One of Wildsight’s superpowers has long been its people. For thirty-six years, we’ve worked together and made some very significant lasting changes. From the alpine wildflower meadows of Qat’muk, to the ancient riparian layers of the Columbia Wetlands, protecting lands and waters are full of drawn-out stories and struggle, but made only possible with community support.
Protecting wilderness, connecting over 93,000 kids to nature, cultivating sustainable communities, and training the next generation to minimize the impacts of climate change while building a more resilient future, remains a community effort.
Eleven more months lay out in front of us this year, each as unpredictable as the next, but each an opportunity to deepen and expand upon our shared goal – protecting what we love. The Wildsight community is a culmination of people passionate about protecting wilderness and the wild species that depend on it. Here are some of our team members’ hopes and goals for the year ahead:
Robyn Duncan – Executive Director
2023 presents immense opportunities to protect nature to halt and reverse the biodiversity and climate crises. While the urgency for action and meaningful changes seems to increase on a daily basis, there are many signs of hope as we move into 2023. The BC government’s recent commitment to protecting 30% of our lands and waters by 2030 sets the stage for the ambitious and courageous action we need to tackle these monumental challenges. We need to centre Indigenous leadership and ways of knowing at the heart of this work.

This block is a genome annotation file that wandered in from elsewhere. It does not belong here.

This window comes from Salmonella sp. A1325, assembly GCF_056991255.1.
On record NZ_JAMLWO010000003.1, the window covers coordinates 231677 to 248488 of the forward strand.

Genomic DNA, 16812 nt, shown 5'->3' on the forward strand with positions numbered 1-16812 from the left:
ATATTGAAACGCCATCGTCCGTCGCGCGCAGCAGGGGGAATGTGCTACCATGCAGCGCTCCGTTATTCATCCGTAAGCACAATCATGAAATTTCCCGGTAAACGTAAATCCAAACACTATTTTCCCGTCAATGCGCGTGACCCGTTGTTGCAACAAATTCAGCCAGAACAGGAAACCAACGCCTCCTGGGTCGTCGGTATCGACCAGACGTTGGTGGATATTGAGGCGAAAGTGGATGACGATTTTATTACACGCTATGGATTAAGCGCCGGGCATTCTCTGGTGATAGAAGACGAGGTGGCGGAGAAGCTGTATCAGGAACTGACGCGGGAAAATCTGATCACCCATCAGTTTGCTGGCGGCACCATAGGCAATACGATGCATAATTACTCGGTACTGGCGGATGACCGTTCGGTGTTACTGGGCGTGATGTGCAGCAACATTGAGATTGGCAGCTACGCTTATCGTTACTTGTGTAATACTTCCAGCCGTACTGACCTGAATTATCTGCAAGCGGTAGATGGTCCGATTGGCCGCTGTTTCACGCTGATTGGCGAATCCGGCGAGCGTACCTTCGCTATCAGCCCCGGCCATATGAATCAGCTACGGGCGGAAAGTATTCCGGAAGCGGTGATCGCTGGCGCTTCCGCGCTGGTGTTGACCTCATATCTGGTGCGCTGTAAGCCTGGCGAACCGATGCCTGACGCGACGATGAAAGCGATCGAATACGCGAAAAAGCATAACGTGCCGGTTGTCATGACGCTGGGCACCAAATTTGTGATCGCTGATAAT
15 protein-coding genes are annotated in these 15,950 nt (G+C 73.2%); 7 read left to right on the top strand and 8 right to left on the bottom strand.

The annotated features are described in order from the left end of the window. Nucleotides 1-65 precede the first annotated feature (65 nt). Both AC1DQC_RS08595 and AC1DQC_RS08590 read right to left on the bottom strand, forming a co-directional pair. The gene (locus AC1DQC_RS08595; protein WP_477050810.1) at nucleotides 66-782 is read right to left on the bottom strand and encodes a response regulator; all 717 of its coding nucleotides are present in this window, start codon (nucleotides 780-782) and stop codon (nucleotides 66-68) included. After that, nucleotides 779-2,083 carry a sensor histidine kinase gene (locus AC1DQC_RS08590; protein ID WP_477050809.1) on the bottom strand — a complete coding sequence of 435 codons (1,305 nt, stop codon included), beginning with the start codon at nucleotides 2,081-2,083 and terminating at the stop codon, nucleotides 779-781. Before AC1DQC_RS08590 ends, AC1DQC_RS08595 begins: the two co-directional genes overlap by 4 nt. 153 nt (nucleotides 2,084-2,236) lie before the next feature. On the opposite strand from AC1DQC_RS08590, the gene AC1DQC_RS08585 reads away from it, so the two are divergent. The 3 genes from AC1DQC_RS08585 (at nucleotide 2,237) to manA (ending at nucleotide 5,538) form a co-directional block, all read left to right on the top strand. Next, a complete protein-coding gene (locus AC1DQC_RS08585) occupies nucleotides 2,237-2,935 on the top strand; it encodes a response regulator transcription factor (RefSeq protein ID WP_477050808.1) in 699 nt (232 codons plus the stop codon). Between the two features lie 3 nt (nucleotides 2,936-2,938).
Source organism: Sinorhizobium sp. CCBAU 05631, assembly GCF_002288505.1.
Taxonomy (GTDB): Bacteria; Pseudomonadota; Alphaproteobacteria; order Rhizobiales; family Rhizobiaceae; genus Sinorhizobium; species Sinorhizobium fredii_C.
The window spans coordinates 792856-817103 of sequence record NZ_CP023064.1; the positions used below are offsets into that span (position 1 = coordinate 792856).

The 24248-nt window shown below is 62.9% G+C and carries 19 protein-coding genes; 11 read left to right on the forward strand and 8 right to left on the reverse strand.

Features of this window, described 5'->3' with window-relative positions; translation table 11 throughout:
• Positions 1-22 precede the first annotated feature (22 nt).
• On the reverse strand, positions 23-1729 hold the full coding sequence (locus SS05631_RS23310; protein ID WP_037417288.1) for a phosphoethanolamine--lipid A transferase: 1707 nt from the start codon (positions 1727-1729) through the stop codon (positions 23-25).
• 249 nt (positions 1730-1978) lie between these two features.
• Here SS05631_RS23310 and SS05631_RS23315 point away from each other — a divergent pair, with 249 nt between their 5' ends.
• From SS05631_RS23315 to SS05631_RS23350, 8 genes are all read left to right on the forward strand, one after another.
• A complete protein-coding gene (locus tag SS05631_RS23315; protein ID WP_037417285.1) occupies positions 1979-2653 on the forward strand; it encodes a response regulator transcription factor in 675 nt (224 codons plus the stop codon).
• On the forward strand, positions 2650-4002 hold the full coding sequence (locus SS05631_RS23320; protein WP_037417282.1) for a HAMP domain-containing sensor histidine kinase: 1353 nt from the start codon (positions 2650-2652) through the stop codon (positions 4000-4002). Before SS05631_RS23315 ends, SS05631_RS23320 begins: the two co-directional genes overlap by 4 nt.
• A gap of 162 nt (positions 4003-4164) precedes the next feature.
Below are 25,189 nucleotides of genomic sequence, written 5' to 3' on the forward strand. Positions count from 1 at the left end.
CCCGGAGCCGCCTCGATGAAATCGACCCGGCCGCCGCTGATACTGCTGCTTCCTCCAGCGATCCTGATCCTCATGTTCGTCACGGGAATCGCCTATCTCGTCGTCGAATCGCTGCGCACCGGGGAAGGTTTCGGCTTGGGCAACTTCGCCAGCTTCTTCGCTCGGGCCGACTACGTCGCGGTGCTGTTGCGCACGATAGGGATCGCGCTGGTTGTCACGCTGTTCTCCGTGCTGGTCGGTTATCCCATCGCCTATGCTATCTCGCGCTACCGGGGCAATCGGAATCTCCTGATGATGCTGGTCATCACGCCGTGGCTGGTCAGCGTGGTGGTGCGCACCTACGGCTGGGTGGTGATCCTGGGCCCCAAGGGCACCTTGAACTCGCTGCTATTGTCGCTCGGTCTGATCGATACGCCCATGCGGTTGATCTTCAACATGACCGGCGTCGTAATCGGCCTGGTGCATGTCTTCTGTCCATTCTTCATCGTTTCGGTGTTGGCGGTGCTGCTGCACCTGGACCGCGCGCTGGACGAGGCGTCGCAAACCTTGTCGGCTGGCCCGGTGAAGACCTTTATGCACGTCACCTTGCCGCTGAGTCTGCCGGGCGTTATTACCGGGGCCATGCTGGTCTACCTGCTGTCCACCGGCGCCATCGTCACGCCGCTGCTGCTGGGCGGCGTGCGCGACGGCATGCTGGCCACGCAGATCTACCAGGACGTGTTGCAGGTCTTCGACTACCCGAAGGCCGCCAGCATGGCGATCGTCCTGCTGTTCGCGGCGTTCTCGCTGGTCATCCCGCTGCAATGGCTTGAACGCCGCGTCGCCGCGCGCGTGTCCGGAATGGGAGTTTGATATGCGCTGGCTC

One of the things that brings me the most hope is seeing the power of the possible when our communities come together, united through shared values. Whether it’s clean water, healthy wildlife populations, natural forests or clean air, or healthy, thriving communities, we have a lot more in common than some might think. Global commitments like the Kunming-Montreal Global Biodiversity Framework and provincial commitments like the 30×30 commitment are critical to drive action, but it is in our communities where the solutions will be developed and actions will be realized. This place, our home, connects us all.
Brian Conrad – Board Chair
As wild spaces and species extinctions continue to be threatened by unbridled human activities and climate change impacts, I sincerely hope that Wildsight can continue to have a positive and proactive role in shaping consciousness and more sustainable practices in our Kootenay region. A major focus must continue to be on education, awareness and appreciation of the complexity of the challenges facing us as the future unfolds. Youth are the future and the programs that Wildsight has developed and delivered to children over the years must continue to be a major focus. Working in partnership with local First Nations, governments, educational institutions, and industries can have very positive impacts on policies, activities, and the environment that sustains all of us. This is also how I believe that Wildsight can contribute meaningfully to our common and better future.